Are you a Ninja Developer?

Posted by archiveDNA on Wednesday Jan 23, 2008.

A lot of people talk about “agile development,” which for 90% of companies translates to a rapid build-and-deploy process.  Toward the end of last year, we concluded that our LAMP environment wasn’t going to cut it for that—and made the move to Ruby on Rails (which we’re now affectionately calling our LAMeR stack).  And yes, Ruby on Rails is a hell of a lot of more agile than PHP, and we’re quite happy with how rapid our development process is becoming.  But it isn’t enough.  Agility alone won’t allow you to dominate.

It also takes discipline, and when I think of a fanciful character who combines both agility and discipline, I think of one thing…


Ninjas are agile, but they’re also disciplined.  If the first pillar of modern development is agility, they add three more categories of expertise: learning, knowledge and confidence.

In computer gaming, a “ninja” is a pejorative term for a quick-to-act player who steals an item out-from-under the group they’re with.  For gaming this is a Bad Thing, but for development organizations—this is good.  There’s a wealth of Open Source code, and most problems have already been solved.  Sure, every ninja has their secret move—and every great development organization has some special mojo they use to dominate the competition… But people have already mastered and made available the things you’ll need to know.  That’s where the learning comes in.  A good ninja needs to look outwards, know how to search, know how to be a good student of others.  If you’ve read the Cathedral and the Bazaar, that means accessing the bazaar of readily-made components—because today that bazaar is hella big.  Maybe it should even be renamed the Dojo.

Knowledge is about knowing both your enemies as well as your friends (your customers).  It means being data-driven.  It’s making metrics, analysis and a deep understanding of your users a central part of the product development process.  It’s using things like A-B testing to help you know what works best, about partnering with users up front to have them guide you to better decisions and then developing the measurement systems that tell you whether you’re enhancing the stuff that people really care about.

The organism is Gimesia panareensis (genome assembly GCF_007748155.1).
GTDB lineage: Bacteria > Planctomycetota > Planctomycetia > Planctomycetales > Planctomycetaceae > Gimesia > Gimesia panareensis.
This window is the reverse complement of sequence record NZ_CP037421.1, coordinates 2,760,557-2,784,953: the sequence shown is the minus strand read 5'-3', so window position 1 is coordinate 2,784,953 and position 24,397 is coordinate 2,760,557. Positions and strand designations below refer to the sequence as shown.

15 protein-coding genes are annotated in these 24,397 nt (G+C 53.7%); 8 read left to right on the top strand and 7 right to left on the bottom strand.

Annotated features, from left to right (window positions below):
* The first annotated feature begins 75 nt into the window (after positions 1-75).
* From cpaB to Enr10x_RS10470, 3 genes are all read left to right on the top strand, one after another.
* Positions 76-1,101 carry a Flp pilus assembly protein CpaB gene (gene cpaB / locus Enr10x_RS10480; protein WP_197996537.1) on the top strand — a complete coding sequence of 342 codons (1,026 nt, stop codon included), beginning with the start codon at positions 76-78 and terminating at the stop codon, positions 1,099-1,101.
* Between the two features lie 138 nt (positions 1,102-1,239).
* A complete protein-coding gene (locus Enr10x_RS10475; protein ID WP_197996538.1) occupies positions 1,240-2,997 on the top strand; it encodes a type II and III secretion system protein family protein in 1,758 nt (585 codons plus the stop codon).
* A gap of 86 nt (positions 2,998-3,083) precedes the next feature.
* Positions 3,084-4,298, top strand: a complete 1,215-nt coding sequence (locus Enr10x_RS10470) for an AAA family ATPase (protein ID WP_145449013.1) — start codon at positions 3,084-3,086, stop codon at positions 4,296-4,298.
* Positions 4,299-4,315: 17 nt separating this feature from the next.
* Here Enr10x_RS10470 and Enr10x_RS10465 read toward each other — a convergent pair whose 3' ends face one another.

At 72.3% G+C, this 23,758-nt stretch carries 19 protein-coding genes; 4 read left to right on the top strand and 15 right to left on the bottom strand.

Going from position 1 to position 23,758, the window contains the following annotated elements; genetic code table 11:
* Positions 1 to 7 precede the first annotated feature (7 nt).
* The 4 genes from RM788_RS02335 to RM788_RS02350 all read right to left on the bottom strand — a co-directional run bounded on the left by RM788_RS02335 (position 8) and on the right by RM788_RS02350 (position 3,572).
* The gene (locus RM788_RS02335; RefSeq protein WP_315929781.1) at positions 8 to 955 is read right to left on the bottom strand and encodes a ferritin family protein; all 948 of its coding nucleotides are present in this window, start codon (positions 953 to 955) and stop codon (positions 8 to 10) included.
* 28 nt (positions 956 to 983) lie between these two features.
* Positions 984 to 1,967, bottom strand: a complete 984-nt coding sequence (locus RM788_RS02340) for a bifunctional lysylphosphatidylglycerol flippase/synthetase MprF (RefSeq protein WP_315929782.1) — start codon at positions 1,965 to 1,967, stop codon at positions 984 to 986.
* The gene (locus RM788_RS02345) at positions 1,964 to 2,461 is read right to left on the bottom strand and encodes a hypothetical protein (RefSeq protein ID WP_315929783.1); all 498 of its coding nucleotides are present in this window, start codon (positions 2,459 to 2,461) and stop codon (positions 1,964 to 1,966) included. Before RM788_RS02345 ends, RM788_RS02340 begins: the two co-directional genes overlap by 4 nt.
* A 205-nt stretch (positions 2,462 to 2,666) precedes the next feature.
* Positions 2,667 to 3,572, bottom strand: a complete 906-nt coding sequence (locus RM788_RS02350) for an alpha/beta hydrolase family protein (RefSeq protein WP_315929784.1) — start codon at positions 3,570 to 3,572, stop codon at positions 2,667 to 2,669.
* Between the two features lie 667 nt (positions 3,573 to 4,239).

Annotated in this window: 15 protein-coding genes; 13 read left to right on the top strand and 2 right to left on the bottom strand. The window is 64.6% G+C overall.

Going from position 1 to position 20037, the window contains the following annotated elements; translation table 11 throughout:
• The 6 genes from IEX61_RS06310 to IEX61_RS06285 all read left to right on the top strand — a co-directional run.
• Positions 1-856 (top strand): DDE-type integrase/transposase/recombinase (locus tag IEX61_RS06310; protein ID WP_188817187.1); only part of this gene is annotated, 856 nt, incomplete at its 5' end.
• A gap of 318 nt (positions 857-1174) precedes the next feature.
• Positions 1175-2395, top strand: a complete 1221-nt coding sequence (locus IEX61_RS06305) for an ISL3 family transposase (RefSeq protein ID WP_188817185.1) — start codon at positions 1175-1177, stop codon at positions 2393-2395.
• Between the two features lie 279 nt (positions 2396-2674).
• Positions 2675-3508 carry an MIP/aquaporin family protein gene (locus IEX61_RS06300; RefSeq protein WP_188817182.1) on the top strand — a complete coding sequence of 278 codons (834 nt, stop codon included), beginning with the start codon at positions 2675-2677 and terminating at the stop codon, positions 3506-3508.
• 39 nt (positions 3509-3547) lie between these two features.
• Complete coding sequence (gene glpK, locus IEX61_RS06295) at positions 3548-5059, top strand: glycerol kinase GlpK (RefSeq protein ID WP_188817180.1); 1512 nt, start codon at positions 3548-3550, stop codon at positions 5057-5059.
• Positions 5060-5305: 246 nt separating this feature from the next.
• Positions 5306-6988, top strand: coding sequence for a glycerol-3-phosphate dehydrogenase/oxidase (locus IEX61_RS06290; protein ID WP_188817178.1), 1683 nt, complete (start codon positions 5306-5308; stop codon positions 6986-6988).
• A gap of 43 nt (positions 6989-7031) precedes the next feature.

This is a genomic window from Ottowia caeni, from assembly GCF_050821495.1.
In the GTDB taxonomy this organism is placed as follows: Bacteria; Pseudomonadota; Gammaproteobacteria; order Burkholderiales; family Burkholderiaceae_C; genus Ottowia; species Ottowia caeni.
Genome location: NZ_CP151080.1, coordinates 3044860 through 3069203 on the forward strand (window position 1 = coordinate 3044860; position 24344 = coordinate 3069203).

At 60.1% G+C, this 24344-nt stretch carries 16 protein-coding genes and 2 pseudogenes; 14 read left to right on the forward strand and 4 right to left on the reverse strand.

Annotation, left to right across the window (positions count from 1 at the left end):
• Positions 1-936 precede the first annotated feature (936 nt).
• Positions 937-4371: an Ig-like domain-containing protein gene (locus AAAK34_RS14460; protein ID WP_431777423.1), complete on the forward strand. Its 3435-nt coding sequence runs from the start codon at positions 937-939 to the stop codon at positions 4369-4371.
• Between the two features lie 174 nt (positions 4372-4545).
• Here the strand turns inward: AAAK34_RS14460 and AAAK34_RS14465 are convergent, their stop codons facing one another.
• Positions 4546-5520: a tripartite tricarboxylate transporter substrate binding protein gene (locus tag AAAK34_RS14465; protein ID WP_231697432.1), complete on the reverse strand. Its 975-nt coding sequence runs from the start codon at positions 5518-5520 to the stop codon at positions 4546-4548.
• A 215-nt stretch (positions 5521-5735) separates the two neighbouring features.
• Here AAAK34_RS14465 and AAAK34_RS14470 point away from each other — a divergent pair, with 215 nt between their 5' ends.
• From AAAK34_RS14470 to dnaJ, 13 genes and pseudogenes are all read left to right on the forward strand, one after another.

Confidence is about integrating QA into the process.  Most people will tell you that test-driven development is an important element of Rails (or agile development in general). Yet with most RoR shops that I’ve seen, QA and testing are still more of the old-school, reactive method.  Great QA includes unit-testing and mechanized, functional testing as part of the up-front process.  The advantage isn’t just better quality.  This gives you the confidence you need to deploy ideas and changes rapidly without the level of worry this would normally entail.

Lastly, and this isn’t a pillar of ninja development—but rather a fact.  Anyone who has watched a ninja movie knows that a small team of inspired, highly trained ninjas will defeat a near-infinite number of clumsy ninjas who might wear the right costume but don’t truly pursue the righteous path.

(GuildCafe is hiring.  We’re looking for bright, energetic people who love games and want to be part of the development organization I’ve described above.  If you aspire to some of the same ideals—and whether you’re a Master or a dedicated student—we’d love for you to talk to us about becoming part of the future of social networks, gaming and ninja development.  Drop us a line at: jobs AT guildcafe DOT com.)

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  • Matt Hargett

    My friend started “porting” his very popular, high-trafficked PHP-based web site to RoR a few years ago. He did it in a 100% incremental way, employing most XP practices (including TDD). It’s now completely RoR and scaling quite well. It wasn’t easy, and some trails were blazed in the process, but it is doable.

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